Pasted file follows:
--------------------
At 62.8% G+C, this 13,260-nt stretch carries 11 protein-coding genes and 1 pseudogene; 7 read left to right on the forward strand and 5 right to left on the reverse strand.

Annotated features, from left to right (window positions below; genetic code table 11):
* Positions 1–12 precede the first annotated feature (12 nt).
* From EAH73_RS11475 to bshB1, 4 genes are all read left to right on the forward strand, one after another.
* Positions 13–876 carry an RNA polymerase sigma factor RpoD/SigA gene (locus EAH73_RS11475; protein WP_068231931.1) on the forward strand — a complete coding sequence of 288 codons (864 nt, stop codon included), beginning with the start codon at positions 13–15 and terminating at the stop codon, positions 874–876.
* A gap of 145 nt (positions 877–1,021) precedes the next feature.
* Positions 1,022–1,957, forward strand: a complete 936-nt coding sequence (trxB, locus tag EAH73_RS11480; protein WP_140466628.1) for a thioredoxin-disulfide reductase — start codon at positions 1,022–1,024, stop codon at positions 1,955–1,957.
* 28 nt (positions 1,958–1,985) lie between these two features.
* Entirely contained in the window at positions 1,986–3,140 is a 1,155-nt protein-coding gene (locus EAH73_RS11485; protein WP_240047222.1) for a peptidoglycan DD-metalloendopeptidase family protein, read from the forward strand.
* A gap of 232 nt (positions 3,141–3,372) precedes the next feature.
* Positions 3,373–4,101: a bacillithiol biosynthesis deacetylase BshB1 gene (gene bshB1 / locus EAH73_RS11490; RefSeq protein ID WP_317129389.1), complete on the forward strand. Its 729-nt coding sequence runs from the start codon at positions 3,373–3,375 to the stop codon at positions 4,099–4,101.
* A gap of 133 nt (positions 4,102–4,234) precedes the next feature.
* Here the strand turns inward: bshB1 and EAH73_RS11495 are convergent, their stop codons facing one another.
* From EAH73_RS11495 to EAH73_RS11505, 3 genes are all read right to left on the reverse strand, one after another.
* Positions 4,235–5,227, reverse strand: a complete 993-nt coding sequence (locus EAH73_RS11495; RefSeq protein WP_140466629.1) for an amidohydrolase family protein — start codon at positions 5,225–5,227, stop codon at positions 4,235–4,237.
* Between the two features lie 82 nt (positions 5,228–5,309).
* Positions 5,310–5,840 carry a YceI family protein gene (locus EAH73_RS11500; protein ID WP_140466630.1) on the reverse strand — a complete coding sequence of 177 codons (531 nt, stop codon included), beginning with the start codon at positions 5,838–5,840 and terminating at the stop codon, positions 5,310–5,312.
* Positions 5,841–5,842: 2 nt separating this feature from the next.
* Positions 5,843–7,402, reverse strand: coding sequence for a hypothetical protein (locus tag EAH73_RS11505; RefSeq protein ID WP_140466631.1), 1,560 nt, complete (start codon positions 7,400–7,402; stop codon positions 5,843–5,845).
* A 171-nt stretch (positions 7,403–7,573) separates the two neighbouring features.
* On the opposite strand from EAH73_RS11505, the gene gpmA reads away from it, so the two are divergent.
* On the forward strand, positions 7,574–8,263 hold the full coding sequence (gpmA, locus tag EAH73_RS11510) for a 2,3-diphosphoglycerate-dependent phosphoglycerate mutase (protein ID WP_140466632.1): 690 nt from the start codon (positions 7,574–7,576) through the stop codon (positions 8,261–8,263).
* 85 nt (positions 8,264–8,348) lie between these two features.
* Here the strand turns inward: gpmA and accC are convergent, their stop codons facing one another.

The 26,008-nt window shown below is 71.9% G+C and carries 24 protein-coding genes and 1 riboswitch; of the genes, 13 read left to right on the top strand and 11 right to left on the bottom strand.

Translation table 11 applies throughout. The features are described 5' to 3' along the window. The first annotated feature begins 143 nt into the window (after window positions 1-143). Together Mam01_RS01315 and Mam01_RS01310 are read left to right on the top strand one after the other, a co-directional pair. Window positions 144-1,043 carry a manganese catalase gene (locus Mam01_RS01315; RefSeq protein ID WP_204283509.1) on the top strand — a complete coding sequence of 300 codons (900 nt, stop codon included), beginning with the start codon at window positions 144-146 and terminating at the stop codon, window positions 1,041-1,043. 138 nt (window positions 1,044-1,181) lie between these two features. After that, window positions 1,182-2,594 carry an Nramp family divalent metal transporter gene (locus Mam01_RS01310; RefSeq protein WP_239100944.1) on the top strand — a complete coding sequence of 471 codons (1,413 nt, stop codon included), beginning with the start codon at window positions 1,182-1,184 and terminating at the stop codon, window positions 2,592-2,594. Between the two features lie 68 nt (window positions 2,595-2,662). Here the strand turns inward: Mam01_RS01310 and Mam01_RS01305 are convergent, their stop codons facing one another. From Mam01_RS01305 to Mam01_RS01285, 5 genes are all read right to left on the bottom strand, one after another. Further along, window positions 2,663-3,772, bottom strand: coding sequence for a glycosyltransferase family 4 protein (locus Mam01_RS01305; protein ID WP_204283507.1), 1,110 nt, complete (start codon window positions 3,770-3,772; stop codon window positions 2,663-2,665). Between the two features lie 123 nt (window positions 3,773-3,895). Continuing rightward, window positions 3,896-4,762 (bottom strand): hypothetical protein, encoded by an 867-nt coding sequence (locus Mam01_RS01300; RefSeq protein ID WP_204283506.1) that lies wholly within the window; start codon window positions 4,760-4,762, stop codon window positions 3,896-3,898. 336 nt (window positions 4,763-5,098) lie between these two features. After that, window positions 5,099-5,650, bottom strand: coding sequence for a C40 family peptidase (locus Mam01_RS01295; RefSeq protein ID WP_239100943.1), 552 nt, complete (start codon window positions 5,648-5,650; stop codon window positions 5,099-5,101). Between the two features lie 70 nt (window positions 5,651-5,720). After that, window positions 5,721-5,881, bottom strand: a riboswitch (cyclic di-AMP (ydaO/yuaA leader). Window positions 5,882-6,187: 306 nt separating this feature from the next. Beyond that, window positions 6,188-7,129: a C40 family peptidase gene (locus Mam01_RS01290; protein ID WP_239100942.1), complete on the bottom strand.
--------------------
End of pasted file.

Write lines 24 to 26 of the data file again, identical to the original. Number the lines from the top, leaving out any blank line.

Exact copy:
* Here the strand turns inward: gpmA and accC are convergent, their stop codons facing one another.

The 26,008-nt window shown below is 71.9% G+C and carries 24 protein-coding genes and 1 riboswitch; of the genes, 13 read left to right on the top strand and 11 right to left on the bottom strand.

Translation table 11 applies throughout. The features are described 5' to 3' along the window. The first annotated feature begins 143 nt into the window (after window positions 1-143). Together Mam01_RS01315 and Mam01_RS01310 are read left to right on the top strand one after the other, a co-directional pair. Window positions 144-1,043 carry a manganese catalase gene (locus Mam01_RS01315; RefSeq protein ID WP_204283509.1) on the top strand — a complete coding sequence of 300 codons (900 nt, stop codon included), beginning with the start codon at window positions 144-146 and terminating at the stop codon, window positions 1,041-1,043. 138 nt (window positions 1,044-1,181) lie between these two features. After that, window positions 1,182-2,594 carry an Nramp family divalent metal transporter gene (locus Mam01_RS01310; RefSeq protein WP_239100944.1) on the top strand — a complete coding sequence of 471 codons (1,413 nt, stop codon included), beginning with the start codon at window positions 1,182-1,184 and terminating at the stop codon, window positions 2,592-2,594. Between the two features lie 68 nt (window positions 2,595-2,662). Here the strand turns inward: Mam01_RS01310 and Mam01_RS01305 are convergent, their stop codons facing one another. From Mam01_RS01305 to Mam01_RS01285, 5 genes are all read right to left on the bottom strand, one after another. Further along, window positions 2,663-3,772, bottom strand: coding sequence for a glycosyltransferase family 4 protein (locus Mam01_RS01305; protein ID WP_204283507.1), 1,110 nt, complete (start codon window positions 3,770-3,772; stop codon window positions 2,663-2,665). Between the two features lie 123 nt (window positions 3,773-3,895). Continuing rightward, window positions 3,896-4,762 (bottom strand): hypothetical protein, encoded by an 867-nt coding sequence (locus Mam01_RS01300; RefSeq protein ID WP_204283506.1) that lies wholly within the window; start codon window positions 4,760-4,762, stop codon window positions 3,896-3,898. 336 nt (window positions 4,763-5,098) lie between these two features. After that, window positions 5,099-5,650, bottom strand: coding sequence for a C40 family peptidase (locus Mam01_RS01295; RefSeq protein ID WP_239100943.1), 552 nt, complete (start codon window positions 5,648-5,650; stop codon window positions 5,099-5,101). Between the two features lie 70 nt (window positions 5,651-5,720). After that, window positions 5,721-5,881, bottom strand: a riboswitch (cyclic di-AMP (ydaO/yuaA leader). Window positions 5,882-6,187: 306 nt separating this feature from the next. Beyond that, window positions 6,188-7,129: a C40 family peptidase gene (locus Mam01_RS01290; protein ID WP_239100942.1), complete on the bottom strand.